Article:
THE SCIENCE OF MEDITATION

The Science of Meditation

August 23, 2018

In certain cultures, people have practiced meditation for physical and emotional wellbeing for thousands of year. Today, the practice of meditation is increasingly spreading in the western society. 

 

Starting to meditate is hard. Most of us will find very challenging to sit still with ourselves and our thoughts even for few seconds. In a society where we are constantly bombarded by stimuli, we are chasing deadlines and striving to achieve, simply sitting and doing nothing can feel enormously frustrating. 

 

If you think of meditation as training of the mind then it becomes clear that it’s a process that requires time, patience and discipline, just as if you were training for a pentathlon. 

 

Most times the struggle comes from our expectation to be able to silence the chatter in our mind as we sit in meditation. However, often as we take the meditation seat thoughts and worries stir up and the chatter becomes even louder. The practice of meditation is not about stopping the chitta vritti, it is more about finding some comfort in the chaos of the mind, it’s about learning how to be at ease as the thoughts come and go.

 

 

An example given me by a meditation teacher and that allowed me to ease into the practice is to see the thoughts as cars passing by on a busy road and imagine myself sitting on the side of this road. One car could be “worry”, another car could be “fear”, another could be “sadness”, all I have to do is to sit and watch them drive through. Sounds easy, doesn’t it? What happens in reality is that the traffic will soon start to make us feel unsettled and restless, we run in the middle of the road and we try to stop or chase the cars. This is the exact moment when the practice of meditation begins! As soon as we realise that the mind has wandered off, we notice it and without judgement we go back to sit on the side of the road. 

 

Overtime, less and less thoughts come visit us as we sit in meditation. The mind slowly drifts to a calmer state. The chitta vrittigently quiets.

 

How does meditation actually work? It all starts in the brain.

There is now plenty of scientific research that backs up the positive impact of meditation on mental and physical health. During meditation, brain scans show increased activity in regions directly correlated with decreased anxiety and depression along with increased pain tolerance and irritability. 

 

Scientists have compared the brains of meditators with the brains of non-meditators and they found that the region of the brain associated with empathy, compassion and kindness is much more pronounced in the meditators’ brains. Meditation literally changes brain waves: meditators have higher levels of alpha waves which have been shown to reduce feelings of negative mood, tension, sadness and anger.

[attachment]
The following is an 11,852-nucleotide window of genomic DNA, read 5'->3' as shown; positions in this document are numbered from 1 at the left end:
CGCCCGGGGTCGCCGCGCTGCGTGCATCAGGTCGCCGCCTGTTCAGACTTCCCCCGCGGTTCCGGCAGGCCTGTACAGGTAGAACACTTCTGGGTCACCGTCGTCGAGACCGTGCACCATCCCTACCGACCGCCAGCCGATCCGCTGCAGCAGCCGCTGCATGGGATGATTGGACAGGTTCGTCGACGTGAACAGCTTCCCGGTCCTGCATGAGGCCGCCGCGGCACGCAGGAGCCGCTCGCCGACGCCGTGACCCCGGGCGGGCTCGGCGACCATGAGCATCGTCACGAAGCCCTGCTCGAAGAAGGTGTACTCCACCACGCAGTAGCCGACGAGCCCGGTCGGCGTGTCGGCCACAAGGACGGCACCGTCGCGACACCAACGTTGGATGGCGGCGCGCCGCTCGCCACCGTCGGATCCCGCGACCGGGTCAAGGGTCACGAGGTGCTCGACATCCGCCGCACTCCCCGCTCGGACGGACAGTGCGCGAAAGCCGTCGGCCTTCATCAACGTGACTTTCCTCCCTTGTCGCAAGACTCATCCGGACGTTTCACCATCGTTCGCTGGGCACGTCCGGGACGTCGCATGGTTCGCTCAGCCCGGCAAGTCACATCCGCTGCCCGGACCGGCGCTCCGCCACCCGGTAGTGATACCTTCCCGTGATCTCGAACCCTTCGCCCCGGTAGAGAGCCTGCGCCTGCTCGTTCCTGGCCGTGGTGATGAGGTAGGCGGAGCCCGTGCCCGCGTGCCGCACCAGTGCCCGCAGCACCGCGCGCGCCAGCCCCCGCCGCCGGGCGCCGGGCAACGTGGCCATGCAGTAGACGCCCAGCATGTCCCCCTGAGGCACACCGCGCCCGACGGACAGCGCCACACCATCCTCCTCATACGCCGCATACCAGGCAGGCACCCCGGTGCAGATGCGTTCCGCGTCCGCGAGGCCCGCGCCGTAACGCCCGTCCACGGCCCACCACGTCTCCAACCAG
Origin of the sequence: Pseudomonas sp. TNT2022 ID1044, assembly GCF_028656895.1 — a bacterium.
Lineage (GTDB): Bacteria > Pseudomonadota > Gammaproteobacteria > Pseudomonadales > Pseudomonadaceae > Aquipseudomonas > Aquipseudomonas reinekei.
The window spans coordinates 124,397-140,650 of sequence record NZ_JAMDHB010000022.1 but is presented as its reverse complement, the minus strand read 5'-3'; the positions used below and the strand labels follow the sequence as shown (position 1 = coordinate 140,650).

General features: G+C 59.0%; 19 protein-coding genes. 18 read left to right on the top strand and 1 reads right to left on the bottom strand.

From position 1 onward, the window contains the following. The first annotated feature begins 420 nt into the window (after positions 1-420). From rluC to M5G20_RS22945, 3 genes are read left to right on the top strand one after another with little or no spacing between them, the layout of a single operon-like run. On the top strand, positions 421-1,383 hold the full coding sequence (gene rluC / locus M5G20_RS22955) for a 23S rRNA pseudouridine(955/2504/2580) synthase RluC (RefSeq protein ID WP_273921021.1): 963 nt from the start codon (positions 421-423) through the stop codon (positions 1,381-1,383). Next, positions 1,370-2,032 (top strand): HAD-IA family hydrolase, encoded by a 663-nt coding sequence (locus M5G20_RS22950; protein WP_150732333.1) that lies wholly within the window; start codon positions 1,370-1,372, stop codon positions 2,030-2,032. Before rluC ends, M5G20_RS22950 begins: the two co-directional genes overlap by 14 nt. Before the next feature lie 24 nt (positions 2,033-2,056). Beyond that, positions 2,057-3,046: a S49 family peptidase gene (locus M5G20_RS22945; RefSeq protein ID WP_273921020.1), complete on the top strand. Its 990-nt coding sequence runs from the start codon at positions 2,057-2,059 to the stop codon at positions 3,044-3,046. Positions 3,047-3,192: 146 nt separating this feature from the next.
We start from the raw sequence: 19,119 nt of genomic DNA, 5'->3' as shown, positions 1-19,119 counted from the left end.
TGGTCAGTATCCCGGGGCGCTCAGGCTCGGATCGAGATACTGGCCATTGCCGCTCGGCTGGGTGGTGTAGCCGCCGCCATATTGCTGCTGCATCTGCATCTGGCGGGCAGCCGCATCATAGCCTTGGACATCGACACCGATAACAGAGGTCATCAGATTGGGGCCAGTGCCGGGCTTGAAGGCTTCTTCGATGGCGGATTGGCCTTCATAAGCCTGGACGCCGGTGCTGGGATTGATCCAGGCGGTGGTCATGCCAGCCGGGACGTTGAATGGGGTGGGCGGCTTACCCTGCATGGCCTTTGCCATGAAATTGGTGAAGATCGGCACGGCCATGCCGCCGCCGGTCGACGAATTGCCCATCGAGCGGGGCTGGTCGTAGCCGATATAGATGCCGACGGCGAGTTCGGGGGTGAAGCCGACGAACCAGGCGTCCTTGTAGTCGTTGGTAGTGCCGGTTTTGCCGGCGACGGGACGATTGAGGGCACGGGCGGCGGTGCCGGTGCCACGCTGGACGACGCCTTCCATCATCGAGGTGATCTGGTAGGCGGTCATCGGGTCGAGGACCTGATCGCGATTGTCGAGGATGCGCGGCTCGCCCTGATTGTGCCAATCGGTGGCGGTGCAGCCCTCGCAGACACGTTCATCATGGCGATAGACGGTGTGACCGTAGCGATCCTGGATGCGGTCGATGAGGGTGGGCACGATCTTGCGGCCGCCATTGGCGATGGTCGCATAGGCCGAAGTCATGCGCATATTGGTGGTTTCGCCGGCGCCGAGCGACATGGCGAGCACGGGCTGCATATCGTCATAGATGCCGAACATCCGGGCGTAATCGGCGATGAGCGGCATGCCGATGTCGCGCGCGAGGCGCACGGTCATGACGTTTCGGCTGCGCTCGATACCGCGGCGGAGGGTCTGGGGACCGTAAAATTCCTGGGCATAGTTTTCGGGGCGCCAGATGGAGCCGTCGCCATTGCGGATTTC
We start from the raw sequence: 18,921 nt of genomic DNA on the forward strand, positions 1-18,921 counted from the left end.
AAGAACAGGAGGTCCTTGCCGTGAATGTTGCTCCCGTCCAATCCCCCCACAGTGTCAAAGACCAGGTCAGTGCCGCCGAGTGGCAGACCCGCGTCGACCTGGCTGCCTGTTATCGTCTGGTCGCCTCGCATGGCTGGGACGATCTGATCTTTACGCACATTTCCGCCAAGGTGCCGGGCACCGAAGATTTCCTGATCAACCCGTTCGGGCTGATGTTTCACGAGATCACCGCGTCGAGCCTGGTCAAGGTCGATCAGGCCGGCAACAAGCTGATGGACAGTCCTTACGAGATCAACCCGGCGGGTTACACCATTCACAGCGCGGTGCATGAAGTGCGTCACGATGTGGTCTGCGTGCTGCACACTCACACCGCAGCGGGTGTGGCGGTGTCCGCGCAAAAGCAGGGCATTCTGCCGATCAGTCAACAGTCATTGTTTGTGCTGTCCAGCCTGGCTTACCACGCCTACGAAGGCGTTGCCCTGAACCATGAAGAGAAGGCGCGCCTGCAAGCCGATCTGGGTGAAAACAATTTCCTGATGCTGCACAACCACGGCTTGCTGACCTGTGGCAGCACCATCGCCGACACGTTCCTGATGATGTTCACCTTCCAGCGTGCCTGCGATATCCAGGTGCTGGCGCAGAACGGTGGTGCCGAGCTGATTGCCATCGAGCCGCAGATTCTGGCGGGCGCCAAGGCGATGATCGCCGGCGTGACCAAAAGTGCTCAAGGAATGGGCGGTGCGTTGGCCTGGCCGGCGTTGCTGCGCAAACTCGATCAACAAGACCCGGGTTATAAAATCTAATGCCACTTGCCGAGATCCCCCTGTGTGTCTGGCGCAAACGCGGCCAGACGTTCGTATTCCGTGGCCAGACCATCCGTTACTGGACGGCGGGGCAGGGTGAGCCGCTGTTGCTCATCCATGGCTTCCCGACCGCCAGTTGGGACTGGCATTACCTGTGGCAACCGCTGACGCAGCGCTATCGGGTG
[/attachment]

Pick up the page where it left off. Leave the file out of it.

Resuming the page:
Meditation has the power to physically change our brain. A study found that after only 8 weeks of meditation practice the shape and the size of the brain changes, gray matter was more dense in areas associated with learning, memory, processing and emotion regulation and yet the amygdala which deals with stress, blood pressure and fear had decreased in size. 

 

 

When we look at the entire body, not only meditation decreases blood pressure but it can also increase the variability of your heart rate improving the transport of oxygen and carbon dioxide throughout the body. In another study, both meditators and non-meditators were given the flu virus. Well, guess what? Meditators were able to produce a greater number of antibodies and had increased immune function! 

 

And we can go even deeper. Researchers have observed changes on a cellular level. Our chromosomes have protective protein complexes called telomeres which help reduce damage to our DNA and lower cell death. A shortened telomere length has been linked to several diseases such as cardiovascular disease, diabetes, Alzheimer's and cancer. Amazingly when cancer survivors completed a meditation program their bodies showed significant increases in telomere length.

 

Of course I am in no way saying that meditation is the ultimate cure for cancer but much like the asana practice can tone your muscles and increase your overall health, meditation may be a way of working out your brain with extra health benefits.

 

 

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